Posts Tagged ‘Windows PowerShell’


Setting up PowerShell on your Mac (Update!)

Friday, August 19th, 2016 by Ferdinand Rios
Now that PowerShell is available on the Mac, we thought it would be useful to show how easy it is to setup a Mac terminal session that automatically opens into PowerShell. Figure 1 shows what we mean. [caption id="attachment_12634" align="aligncenter" width="1130"] Figure 1 - PowerShell Terminal Session[/caption] First you need to download the PowerShell macOS package from here (look for the Get PowerShell section in the and install it using the directions found here . Once PowerShell is installed and running on your system, follow the instructions below to set up your PowerShell terminal Here are the steps to follow: Open Terminal on…   More »

iPowerShell Changes: New platforms! Now FREE!

Tuesday, August 9th, 2016 by Ferdinand Rios
  iPowerShell, our little iOS app, has come a long way over the years. It started out as simply a reference tool for PowerShell cmdlets, about_help and provider help. Over the years, we added YouTube videos, PowerShell Twitter posts, PowerShell Web Access, remote connectivity with PSWA and SSH, and a color coded editor. Today we announce iPowerShell for the Mac! This is a desktop application with most of the major features of its mobile sibling (we have not yet implemented the script editor). With this desktop application, admins can use their Macs to connect to PowerShell either through PSWA or…   More »

Introducing the SAPIEN Information Center

Tuesday, July 12th, 2016 by June Alane Reif
Over the years, the articles in this blog have grown extensively. There's a lot of valuable information in here, but it's become hard to find because it's mixed in with various tour announcements, special offers, conference recaps, and the like. So, we have decided to pull the important articles and place them—along with information relevant to PowerShell and scripting—in a more organized and easily searchable venue. We are proud to introduce the SAPIEN Information Center. The most recent articles are always highlighted in a list on the left side of the window. The SAPIEN Information Center currently has the following…   More »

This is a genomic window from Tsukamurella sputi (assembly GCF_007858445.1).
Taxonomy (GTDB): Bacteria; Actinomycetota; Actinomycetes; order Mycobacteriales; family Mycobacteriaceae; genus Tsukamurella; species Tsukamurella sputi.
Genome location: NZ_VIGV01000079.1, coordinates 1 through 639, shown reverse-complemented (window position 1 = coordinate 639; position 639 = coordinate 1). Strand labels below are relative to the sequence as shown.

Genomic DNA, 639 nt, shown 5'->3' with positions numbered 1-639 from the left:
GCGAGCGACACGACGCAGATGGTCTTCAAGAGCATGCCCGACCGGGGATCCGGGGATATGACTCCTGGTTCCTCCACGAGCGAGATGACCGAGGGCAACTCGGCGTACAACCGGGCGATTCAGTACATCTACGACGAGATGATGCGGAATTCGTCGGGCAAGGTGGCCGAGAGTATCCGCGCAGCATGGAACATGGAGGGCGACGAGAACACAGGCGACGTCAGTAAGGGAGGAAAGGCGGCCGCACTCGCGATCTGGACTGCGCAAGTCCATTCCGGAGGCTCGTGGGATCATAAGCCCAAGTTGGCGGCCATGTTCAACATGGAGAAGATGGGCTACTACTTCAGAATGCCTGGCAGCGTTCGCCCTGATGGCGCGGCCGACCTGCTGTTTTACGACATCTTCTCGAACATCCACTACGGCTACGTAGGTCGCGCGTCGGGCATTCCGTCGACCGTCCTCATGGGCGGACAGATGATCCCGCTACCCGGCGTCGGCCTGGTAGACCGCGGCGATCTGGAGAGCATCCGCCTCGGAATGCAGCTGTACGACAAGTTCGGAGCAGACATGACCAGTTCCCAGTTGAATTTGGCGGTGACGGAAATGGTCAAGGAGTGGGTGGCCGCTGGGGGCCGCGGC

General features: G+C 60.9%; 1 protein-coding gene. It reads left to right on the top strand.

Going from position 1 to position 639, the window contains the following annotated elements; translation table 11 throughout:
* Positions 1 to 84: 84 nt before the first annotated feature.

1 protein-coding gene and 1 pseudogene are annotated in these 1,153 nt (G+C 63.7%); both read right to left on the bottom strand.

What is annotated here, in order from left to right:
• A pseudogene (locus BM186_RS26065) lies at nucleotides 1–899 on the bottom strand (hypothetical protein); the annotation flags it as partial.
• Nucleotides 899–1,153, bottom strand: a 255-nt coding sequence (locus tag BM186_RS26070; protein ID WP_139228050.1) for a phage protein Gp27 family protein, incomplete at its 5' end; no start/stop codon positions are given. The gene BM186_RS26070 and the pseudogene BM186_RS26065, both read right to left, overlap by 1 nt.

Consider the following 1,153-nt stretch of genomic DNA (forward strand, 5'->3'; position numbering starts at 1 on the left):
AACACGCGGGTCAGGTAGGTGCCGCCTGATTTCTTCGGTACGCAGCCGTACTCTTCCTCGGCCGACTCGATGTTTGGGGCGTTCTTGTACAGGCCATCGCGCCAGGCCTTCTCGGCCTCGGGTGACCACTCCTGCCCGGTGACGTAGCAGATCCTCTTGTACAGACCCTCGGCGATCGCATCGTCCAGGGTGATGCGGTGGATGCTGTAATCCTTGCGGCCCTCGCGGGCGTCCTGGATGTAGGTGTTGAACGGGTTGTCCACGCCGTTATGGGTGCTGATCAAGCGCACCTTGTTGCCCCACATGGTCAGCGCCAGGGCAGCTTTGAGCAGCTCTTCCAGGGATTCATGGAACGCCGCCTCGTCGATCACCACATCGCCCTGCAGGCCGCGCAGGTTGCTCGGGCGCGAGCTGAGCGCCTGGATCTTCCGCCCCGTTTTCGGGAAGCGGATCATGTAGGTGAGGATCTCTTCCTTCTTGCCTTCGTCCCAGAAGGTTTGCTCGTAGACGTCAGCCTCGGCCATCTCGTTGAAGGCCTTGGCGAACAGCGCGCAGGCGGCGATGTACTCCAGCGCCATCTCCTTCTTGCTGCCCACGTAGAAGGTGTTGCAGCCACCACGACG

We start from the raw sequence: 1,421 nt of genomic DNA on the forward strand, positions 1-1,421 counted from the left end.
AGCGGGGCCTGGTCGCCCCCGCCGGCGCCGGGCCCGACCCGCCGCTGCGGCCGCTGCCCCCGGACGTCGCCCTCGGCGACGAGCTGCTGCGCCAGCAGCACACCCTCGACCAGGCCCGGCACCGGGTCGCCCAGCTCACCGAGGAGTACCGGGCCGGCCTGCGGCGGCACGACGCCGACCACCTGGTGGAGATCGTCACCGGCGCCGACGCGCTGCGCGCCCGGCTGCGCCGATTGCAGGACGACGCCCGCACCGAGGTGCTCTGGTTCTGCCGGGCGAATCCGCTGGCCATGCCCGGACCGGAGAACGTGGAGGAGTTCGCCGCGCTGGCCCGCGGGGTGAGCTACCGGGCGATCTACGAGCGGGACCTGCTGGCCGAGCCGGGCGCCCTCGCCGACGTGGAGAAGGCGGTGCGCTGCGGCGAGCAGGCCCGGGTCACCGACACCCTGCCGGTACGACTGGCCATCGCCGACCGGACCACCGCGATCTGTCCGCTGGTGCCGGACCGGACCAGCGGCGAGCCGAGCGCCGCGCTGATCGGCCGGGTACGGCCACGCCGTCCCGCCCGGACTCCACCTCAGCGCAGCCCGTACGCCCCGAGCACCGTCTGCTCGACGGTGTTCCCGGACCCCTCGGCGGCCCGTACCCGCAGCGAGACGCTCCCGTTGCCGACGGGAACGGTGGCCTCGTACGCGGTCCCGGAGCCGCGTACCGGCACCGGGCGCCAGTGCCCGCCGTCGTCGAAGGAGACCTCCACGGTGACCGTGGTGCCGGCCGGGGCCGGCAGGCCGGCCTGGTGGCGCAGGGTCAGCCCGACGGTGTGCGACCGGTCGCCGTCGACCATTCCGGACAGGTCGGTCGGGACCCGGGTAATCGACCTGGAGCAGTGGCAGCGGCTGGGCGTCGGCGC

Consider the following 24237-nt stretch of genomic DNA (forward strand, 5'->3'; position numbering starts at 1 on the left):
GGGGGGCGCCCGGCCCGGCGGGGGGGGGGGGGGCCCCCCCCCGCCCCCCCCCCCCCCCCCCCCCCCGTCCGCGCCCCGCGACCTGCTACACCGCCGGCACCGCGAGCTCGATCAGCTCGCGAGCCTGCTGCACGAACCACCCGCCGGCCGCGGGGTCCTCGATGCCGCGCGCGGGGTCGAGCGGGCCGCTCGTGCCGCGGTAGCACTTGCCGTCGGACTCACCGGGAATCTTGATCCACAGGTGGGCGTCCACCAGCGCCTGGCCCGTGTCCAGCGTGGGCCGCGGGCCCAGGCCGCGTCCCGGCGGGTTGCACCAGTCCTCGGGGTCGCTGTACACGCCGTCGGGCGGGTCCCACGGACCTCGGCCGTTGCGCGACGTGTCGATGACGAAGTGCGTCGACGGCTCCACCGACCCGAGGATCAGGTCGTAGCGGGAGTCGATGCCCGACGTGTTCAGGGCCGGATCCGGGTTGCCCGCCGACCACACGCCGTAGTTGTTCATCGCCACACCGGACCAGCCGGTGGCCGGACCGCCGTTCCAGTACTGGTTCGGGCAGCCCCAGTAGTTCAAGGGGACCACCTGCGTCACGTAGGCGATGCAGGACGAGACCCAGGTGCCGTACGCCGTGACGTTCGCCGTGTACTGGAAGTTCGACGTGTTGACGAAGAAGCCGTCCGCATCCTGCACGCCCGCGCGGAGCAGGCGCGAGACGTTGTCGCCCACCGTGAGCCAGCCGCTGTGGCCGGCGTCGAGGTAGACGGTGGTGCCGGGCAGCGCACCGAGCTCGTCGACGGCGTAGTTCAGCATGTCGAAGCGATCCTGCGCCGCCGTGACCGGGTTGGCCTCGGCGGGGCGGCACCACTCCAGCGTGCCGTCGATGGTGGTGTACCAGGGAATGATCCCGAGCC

Testing Pester Code Coverage

Friday, June 24th, 2016 by June Blender
Applies to: PowerShell 5.0.10586.122, 5.1.14367, Pester 3.4.0 I'm one of those people who thinks a score of 99% is failing, so I love to see those 100% scores when I use the CodeCoverage parameter of Invoke-Pester. But, while assembling my Pester presentations for DevOps Global Summit 2016 and PowerShell Conference Europe 2016, I realized the 100% code coverage score means that 100% of my code (every line) ran during the test. It doesn't mean that 100% of my code is tested. Code coverage reports are really valuable, but you need to understand what they test and how to use them.…   More »

Which PowerShell Versions are Users Running?

Monday, June 20th, 2016 by June Blender
In March 2016, SAPIEN Technologies, Inc. posted a survey asking users and administrators which versions of Windows PowerShell they're running. We got 148 responses by the April 8 when we closed the survey. This blog post reports the findings. While reading them, please keep in mind that this is not a statistically valid survey. We didn't select users or control for anything. Still, I did not expect these results. I might be a bit naïve about enterprise computing, but I'm surprised by the widespread adoption of Windows PowerShell 4.0 and 5.0. My sense is that the community moved much more…   More »